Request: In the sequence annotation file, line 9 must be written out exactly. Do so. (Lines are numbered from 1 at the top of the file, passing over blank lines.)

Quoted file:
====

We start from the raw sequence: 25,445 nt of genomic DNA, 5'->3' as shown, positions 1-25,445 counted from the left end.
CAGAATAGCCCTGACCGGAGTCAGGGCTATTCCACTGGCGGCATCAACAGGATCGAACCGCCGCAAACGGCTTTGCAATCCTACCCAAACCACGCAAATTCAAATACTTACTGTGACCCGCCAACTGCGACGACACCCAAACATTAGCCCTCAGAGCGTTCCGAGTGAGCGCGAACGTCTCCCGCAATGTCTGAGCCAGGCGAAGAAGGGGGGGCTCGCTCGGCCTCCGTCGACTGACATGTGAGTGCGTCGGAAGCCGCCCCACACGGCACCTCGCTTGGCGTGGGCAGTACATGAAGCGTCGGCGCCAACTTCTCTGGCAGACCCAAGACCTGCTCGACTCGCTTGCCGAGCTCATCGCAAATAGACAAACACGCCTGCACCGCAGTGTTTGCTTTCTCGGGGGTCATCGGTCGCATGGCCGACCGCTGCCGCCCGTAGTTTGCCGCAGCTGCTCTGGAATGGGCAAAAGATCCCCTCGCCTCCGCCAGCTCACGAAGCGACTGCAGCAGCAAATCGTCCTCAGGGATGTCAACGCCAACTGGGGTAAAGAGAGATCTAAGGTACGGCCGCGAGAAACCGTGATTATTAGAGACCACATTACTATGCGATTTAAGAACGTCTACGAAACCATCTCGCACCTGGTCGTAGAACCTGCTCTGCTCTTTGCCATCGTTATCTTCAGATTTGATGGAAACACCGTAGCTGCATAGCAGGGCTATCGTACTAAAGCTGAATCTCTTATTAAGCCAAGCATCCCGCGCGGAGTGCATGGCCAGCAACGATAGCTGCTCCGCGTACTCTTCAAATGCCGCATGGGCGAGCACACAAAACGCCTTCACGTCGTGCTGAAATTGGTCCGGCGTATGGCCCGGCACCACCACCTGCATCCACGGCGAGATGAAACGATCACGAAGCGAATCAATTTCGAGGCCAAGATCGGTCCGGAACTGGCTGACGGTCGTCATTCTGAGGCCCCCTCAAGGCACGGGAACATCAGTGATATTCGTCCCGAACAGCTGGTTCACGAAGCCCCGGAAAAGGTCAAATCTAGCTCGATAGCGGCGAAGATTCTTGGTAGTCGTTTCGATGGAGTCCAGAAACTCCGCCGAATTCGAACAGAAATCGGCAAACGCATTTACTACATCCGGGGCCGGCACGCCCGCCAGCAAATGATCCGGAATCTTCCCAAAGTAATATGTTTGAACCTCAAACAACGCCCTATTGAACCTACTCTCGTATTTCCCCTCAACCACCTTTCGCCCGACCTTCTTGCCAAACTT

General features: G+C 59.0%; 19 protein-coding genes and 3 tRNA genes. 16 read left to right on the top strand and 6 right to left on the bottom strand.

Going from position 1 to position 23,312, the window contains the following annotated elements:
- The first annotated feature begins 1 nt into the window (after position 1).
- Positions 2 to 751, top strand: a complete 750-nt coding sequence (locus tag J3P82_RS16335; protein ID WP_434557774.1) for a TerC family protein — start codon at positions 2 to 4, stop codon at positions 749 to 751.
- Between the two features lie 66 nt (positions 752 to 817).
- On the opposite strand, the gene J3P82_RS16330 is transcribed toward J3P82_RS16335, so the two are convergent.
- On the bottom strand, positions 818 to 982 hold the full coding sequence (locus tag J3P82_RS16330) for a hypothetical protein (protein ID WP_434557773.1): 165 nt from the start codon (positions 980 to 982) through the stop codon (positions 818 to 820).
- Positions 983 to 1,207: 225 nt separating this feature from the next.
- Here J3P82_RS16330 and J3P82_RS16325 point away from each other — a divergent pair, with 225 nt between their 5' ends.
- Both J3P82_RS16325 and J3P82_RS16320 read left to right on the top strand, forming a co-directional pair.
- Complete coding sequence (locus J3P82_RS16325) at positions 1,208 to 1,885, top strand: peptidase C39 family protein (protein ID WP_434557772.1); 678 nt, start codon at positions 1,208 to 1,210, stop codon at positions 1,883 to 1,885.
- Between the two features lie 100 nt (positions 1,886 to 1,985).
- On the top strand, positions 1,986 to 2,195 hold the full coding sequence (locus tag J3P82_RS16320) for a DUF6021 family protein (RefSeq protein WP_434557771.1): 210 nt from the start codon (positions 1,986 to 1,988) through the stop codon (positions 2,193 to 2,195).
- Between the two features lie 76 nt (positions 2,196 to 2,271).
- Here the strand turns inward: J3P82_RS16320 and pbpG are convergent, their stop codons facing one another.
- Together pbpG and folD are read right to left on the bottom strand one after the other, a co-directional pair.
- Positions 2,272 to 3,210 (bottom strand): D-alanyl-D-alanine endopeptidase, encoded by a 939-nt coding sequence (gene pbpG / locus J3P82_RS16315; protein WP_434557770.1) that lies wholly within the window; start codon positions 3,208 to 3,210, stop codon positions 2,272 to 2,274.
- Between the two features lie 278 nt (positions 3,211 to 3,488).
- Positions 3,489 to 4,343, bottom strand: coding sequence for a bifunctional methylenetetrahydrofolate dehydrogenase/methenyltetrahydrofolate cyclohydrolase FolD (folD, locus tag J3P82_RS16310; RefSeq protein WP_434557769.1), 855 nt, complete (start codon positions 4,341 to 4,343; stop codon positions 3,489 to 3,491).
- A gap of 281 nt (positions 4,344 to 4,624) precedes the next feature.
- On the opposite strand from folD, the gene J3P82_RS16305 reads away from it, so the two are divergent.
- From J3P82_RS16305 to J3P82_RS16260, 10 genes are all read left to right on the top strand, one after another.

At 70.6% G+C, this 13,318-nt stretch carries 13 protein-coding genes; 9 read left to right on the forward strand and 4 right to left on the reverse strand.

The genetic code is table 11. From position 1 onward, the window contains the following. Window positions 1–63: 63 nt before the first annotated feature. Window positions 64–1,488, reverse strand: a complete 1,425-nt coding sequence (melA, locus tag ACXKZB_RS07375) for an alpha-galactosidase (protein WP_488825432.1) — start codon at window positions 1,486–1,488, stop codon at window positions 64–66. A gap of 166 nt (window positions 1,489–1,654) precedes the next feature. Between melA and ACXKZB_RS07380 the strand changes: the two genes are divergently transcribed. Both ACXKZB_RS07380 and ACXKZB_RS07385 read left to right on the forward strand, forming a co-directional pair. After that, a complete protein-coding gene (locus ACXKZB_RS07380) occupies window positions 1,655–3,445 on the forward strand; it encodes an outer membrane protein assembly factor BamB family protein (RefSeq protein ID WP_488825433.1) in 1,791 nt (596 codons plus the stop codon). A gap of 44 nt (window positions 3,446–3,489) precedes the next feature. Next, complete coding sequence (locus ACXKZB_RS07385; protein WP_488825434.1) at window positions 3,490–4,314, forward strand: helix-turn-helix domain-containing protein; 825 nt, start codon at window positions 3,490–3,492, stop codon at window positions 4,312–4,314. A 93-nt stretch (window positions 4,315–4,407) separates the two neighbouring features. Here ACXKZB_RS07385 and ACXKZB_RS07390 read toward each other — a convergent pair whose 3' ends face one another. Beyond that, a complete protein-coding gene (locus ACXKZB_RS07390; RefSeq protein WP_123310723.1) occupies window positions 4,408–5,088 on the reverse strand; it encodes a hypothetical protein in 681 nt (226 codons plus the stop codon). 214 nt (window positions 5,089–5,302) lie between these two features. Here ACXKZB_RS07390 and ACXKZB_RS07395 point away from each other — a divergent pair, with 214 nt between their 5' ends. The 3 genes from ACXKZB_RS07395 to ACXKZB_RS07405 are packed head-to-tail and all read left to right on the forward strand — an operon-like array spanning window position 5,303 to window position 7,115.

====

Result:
- On the bottom strand, positions 818 to 982 hold the full coding sequence (locus tag J3P82_RS16330) for a hypothetical protein (protein ID WP_434557773.1): 165 nt from the start codon (positions 980 to 982) through the stop codon (positions 818 to 820).